The Girl Scouts now have 23 new badges to equip young minds with skills in science, technology, education, and math.

The badges require girls to master skills such as building a robot, to coding computers, even learning about cosmetics.

Women are underrepresented in STEM fields, and now the Girl Scouts are working toward bridging the gap.

Local troop leader Stacy Brown is excited about this opportunity for the scouts.

"Girls have such a creative way of doing things," Brown said. "Their minds wrap around things in different ways, and so not only do they have great ideas, they can attack these engineering problems just like everyone else, and usually give it some kind of decorative flair to make it more appealing to the eye as well."

Brown is also a teacher at Northside Elementary and is glad she can extend her work outside the classroom.

"Also being a Girl Scout troop leader, I realized I need to bring this to my girls. I can reach so many more girls because I have girls that aren't just in my school but in the community."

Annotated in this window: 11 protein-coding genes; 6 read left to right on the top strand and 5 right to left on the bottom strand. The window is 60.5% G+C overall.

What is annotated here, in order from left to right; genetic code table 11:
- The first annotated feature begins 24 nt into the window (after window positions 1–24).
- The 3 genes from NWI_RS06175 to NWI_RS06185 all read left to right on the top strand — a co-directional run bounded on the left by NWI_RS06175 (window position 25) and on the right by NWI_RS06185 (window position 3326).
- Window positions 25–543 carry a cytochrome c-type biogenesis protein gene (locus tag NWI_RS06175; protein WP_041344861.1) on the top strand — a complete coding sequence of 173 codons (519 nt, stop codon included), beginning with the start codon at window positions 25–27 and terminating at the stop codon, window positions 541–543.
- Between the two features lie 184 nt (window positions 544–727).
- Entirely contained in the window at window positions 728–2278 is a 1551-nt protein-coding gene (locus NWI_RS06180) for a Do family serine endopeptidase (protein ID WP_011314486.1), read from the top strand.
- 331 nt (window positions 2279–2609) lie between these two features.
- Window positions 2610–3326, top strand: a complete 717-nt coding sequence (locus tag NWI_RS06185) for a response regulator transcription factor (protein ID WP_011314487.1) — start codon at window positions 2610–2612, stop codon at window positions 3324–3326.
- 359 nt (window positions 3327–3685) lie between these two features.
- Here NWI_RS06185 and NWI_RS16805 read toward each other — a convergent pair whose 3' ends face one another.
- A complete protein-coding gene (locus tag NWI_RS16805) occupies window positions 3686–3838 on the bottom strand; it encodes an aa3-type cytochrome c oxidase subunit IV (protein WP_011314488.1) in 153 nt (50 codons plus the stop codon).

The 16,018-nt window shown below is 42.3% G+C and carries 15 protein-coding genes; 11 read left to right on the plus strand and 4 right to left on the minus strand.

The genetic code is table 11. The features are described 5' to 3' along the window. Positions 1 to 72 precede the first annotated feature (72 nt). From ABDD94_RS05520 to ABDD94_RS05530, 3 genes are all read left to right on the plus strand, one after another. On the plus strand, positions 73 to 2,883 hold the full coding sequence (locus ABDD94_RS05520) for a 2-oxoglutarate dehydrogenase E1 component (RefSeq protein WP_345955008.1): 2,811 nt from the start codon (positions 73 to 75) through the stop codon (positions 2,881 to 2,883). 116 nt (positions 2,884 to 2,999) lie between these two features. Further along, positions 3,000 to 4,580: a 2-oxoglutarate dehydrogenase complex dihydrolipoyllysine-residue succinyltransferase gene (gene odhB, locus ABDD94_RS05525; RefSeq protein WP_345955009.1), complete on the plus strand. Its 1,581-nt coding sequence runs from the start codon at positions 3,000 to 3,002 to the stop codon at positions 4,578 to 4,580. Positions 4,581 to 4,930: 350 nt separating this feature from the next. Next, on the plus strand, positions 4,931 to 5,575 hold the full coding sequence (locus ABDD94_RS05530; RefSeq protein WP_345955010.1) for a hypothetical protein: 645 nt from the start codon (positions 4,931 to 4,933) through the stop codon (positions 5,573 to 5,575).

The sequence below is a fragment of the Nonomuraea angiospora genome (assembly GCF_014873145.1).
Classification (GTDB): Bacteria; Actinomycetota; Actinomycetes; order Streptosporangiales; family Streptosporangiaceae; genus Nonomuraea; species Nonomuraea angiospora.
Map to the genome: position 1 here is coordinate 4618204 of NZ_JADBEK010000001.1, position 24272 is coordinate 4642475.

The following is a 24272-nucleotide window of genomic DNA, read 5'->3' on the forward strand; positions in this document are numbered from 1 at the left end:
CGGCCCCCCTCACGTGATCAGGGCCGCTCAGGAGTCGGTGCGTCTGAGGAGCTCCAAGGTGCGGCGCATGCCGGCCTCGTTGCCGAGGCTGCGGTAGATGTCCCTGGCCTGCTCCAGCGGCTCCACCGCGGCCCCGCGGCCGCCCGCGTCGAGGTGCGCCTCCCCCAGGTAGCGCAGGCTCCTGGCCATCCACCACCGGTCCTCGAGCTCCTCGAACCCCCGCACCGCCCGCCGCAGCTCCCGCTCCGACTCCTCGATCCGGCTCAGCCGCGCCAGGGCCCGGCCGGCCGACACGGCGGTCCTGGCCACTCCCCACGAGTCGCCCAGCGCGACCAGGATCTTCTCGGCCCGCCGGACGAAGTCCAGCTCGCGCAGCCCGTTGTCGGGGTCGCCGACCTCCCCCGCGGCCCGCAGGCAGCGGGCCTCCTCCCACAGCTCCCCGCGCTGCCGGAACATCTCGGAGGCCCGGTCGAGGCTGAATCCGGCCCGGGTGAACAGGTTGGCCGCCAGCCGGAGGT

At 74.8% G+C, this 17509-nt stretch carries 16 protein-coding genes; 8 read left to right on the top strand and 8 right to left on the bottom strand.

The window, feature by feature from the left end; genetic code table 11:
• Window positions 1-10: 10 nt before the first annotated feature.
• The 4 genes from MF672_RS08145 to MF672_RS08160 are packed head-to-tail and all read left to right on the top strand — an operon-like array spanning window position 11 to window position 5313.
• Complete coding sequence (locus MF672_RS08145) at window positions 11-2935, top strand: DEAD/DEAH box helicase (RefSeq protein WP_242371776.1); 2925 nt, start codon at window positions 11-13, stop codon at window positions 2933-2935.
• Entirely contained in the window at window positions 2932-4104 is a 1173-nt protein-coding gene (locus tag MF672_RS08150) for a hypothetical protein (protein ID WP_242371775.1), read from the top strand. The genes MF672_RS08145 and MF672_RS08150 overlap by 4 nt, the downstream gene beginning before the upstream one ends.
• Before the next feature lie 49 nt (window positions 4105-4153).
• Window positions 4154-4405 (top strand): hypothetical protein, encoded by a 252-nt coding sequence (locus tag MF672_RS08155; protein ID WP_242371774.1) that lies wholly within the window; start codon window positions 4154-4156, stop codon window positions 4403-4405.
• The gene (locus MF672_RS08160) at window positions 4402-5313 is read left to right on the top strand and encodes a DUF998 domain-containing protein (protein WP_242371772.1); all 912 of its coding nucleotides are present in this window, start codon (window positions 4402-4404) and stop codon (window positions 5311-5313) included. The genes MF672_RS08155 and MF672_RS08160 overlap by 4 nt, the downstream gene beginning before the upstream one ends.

Two of her girls, Madison and Taylor, now know not only the Girl Scout Code, but computer code, too.

The troopers became my teachers, and I wasn't always sure they were speaking English.

"So you do the forever do, put it right there and then I guess move forward and then hit run so it's making the chickens move now," Madison explained.

But eventually the spark ignited and I figured it out.

Even though I didn't get to earn a badge, girls of all levels, from Daisies to Girl Scouts, will get to learn STEM skills.

To check out the different badges, and what they have to do in order to achieve them, go to this link on the Girl Scout website: